This investigation provided an opportunity to explore how communication relates to human interaction through an understanding of messages created using a variety of mediums, within a particular community. Scholars and researchers can better understand the meanings that groups encode into their messages by looking beyond text and spoken word and analyzing a variety of artifacts. This study investigated the African American cultural holiday Kwanzaa and analyzed the use of its communication artifacts called the Nguzo Saba, within a specific religious community (Kwanzaa Community Church, Presbyterian Church USA, in Minneapolis, Minnesota). The study helped to define that community’s cultural space using symbolic convergence theory, fantasy theme analysis, and Afrocentricity. Symbolic convergence theory suggests that groups share messages to gain acceptance and to recruit new members. Fantasy theme analysis utilizes as its criteria obvious as well as emergent symbolization within messages that intertwine into a coherent dramatization. Fantasy theme analysis uses setting, dramatis personae, action, saga, and rhetorical community as criteria. Afrocentricity is the lens through which this study of African-American communication phenomenon was conducted, as the major theory and method used come out of a Eurocentric paradigm. The concept of Afrocentricity itself is a form of space acquisition as it strives to create room for the presence of intellectual thought of Africa and Africans being the subject and not the object of discourse. The study demonstrated how the use of fantasies, created within this cultural holiday, has evolved over time to change in form and function. This change allowed a cultural holiday to be used as a tool to construct and maintain a rhetorical vision for a community’s self agency and social justice.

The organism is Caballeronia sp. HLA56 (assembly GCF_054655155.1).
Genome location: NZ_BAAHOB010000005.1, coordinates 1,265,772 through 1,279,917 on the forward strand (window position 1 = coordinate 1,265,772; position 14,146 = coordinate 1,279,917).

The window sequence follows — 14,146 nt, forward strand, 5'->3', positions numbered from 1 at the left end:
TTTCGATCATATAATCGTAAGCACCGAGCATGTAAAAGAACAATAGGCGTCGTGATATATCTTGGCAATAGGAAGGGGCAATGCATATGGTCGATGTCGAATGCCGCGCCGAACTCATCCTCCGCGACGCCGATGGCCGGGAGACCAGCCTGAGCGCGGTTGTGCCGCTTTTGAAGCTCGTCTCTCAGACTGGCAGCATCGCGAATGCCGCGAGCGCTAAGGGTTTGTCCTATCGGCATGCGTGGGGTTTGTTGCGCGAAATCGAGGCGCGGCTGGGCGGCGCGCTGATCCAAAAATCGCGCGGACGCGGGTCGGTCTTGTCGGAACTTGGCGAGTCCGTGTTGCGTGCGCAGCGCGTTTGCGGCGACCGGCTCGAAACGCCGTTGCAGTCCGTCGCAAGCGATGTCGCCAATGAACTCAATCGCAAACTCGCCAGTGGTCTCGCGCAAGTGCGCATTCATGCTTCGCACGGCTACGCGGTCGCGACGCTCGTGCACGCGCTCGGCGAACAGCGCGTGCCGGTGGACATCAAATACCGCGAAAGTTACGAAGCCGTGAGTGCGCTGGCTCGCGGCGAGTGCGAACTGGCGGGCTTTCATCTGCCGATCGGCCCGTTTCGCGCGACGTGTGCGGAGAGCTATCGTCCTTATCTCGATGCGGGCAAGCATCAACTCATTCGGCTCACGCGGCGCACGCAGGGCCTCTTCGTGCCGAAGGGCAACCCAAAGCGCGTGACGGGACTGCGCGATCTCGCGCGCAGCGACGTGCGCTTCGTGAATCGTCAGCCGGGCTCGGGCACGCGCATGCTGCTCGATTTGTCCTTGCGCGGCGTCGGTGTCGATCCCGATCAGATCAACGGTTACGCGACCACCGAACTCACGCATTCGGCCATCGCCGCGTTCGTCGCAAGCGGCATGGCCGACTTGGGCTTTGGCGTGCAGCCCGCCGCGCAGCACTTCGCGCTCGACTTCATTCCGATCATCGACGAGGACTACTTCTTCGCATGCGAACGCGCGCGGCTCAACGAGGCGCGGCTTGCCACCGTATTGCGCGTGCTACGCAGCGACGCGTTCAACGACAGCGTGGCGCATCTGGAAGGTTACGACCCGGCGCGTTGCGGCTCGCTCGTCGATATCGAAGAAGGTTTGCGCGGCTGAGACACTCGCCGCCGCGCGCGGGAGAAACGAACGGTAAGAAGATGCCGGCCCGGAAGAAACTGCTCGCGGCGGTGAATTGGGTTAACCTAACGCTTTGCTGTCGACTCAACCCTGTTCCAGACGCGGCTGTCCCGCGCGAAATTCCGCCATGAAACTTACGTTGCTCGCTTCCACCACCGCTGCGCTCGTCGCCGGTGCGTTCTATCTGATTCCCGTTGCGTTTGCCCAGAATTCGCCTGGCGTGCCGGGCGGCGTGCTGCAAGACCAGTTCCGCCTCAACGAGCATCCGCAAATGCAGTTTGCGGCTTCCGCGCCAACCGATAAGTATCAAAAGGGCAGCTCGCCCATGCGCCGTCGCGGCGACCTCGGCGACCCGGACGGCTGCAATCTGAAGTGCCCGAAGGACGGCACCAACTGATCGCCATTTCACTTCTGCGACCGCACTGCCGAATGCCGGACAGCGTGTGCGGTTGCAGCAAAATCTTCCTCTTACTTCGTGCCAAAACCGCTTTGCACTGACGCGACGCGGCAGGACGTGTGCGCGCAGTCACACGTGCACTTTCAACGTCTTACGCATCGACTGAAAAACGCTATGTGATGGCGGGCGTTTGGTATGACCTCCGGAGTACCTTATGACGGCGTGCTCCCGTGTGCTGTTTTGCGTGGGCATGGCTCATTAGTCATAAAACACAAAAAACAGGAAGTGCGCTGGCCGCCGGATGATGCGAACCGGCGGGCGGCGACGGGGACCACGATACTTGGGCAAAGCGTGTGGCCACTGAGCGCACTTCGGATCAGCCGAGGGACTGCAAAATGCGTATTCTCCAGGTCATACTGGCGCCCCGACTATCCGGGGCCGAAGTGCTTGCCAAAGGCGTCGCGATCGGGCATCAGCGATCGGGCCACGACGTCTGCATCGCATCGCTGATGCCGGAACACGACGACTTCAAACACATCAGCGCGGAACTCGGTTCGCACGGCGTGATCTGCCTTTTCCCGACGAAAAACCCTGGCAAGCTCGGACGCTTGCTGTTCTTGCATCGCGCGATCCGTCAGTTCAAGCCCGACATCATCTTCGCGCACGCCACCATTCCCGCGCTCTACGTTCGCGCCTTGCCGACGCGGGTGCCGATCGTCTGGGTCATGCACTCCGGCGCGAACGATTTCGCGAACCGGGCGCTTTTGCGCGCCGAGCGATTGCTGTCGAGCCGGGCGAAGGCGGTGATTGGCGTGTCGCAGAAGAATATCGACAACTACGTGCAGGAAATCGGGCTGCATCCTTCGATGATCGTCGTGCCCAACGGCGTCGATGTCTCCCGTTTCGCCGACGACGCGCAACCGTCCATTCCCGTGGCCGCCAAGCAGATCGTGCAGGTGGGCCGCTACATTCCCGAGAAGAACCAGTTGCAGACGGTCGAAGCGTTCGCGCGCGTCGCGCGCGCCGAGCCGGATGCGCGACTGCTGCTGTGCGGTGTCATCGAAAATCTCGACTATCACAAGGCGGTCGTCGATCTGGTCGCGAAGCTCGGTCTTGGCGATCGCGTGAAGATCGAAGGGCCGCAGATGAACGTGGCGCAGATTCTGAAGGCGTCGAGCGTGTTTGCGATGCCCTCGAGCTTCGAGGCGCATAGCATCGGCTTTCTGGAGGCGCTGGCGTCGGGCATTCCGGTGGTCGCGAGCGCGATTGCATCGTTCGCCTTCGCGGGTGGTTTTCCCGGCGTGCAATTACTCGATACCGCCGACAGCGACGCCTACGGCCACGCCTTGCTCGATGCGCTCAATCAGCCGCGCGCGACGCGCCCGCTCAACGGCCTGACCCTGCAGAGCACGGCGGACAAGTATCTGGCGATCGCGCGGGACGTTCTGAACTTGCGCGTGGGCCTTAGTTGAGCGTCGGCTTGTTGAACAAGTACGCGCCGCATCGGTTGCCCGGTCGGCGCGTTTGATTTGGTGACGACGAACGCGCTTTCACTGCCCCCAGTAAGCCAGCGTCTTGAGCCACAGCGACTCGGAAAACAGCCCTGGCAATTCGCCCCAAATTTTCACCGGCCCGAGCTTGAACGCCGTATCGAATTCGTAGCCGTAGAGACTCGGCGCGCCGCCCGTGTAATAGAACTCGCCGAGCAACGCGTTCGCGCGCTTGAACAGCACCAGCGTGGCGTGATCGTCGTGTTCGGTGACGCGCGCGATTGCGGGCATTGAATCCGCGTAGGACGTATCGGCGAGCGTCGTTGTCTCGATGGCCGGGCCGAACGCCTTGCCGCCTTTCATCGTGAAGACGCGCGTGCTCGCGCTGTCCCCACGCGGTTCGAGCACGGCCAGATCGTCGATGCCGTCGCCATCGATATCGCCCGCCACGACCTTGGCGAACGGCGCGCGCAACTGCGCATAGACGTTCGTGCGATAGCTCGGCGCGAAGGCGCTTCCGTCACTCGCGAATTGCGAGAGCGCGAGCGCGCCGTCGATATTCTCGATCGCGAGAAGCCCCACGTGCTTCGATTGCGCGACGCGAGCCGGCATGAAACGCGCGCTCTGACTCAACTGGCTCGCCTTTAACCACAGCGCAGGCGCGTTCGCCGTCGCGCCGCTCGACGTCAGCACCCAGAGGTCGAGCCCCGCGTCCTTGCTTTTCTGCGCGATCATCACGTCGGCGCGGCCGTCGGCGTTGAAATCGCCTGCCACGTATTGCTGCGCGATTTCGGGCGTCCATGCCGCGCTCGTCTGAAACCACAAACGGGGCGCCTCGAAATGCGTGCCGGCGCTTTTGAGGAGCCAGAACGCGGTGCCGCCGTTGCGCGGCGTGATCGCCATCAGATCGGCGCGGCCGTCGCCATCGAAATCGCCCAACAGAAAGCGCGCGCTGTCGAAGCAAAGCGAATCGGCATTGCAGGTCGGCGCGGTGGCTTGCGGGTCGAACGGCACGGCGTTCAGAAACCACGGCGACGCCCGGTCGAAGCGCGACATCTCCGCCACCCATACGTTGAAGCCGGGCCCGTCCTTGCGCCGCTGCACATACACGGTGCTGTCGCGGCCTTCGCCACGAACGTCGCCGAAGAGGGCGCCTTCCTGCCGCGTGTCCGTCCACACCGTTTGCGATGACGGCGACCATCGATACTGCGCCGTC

|Keywords:||Kwanzaa, Christianity, Religion, Afrocentricity, Rhetorical Vision, Fantasy Theme Analysis, Symbolic Convergence Theory|
Assistant Professor and Basic Course Director, Department of Communication, Southern Connecticut State University, New Haven, Connticut, USA
There are currently no reviews of this product.Write a Review